DETROIT — Speaking to a gathering of automotive industry professionals at a conference on diversity, equity and inclusion, General Motors‘ top DE&I executive encouraged the audience to create “self sustaining” workplace environments that foster such initiatives.
“It means that we’ve created an environment that will sustain itself, and what we aim to do at General Motors, and I know what many of us are aiming to do, is to walk into a world where everyone owns equity and inclusion,” said Telva McGruder, GM’s chief DE&I officer. “Not the DEI team, not [human resources] … literally everyone and when you get to that point, then we can really talk about sustainable diversity.”
McGruder on Tuesday delivered the keynote address at the fifth annual Rev Up 2030 DE&I summit in suburban Detroit, presented by The Center for Automotive Diversity, Equity & Inclusion. The daylong program consisted of networking opportunities and panel discussions among leaders representing automotive manufacturers, suppliers, franchised retailers and aftermarket retailers, plus consultancy Deloitte and insurance firm Liberty Mutual, on various DE&I topics.
When most people ask about a company’s DE&I progress, McGruder said, they turn to observable data such as representation in the work force and bias awareness. While improving these metrics is beneficial, they don’t answer the question of what’s required to create a self-sustaining DEI environment. To do this, it’s important for companies to analyze what a sustainable DE&I environment looks and feels like for its employees.
“It looks like people being valued for who they are, where everyone gladly brings their unique capacities to work every single day, where people are happy to get up and come to work in the morning, where very little external energy is required for teams to solve big problems,” she said.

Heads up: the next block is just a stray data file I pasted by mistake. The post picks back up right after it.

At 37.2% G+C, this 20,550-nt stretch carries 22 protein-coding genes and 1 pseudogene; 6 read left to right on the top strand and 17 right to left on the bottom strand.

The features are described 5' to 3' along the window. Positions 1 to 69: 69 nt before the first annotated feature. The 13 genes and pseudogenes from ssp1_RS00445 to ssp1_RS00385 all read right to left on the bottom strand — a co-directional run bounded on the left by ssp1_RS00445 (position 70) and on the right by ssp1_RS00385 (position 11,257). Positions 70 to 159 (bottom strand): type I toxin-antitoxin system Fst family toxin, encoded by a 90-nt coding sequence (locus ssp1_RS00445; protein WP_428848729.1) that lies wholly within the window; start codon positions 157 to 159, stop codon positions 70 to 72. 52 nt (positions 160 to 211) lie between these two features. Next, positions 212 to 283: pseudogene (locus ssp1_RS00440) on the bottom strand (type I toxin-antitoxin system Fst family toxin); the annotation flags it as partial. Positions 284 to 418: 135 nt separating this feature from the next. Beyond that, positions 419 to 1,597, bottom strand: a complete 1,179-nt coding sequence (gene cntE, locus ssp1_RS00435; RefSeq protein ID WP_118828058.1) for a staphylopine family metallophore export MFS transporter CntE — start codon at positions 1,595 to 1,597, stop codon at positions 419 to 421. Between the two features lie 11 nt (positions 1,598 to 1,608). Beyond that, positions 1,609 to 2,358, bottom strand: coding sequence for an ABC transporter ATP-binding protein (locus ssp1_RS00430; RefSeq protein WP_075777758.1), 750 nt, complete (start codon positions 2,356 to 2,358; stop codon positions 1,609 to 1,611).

McGruder was named the automaker’s first chief DE&I officer in 2020 after almost three decades of working as an engineer for the automotive company. Automotive News named her an All-Star last year.
McGruder said by achieving an environment that fosters DE&I, companies will be able to take advantage of the strengths and capabilities of team members who come from diverse backgrounds.
She said many times companies don’t want to discuss DE&I initiatives because they don’t want to discuss their faults. Improving DE&I is not about “wrong,” McGruder said, it’s about wanting to be better.
“What we’re talking about is continuous improvement, which requires acknowledging that where you are today isn’t as good as you can be, as an individual, as an organization or as a business,” McGruder said.
McGruder discussed creating an environment between employees and executives when it comes to creating DE&I progress. She emphasized the importance of understanding why certain practices are in place to facilitate trust.
“In the United States, the way we’ve been culturally conditioned is we think this is all about making sure Black people, Hispanic people, disabled people, etc., have an advantage or have some kind of opportunity that’s unfair, or it’s about bringing [in] people that aren’t qualified,” McGruder said. “It’s not about any of those things. What it’s about is ensuring that everyone has the opportunity they deserve based on the work they’ve done and is supported in doing future work.”
McGruder emphasized the importance of DE&I in all companies, regardless of industry: “We have no desire to be the most inclusive by ourselves.”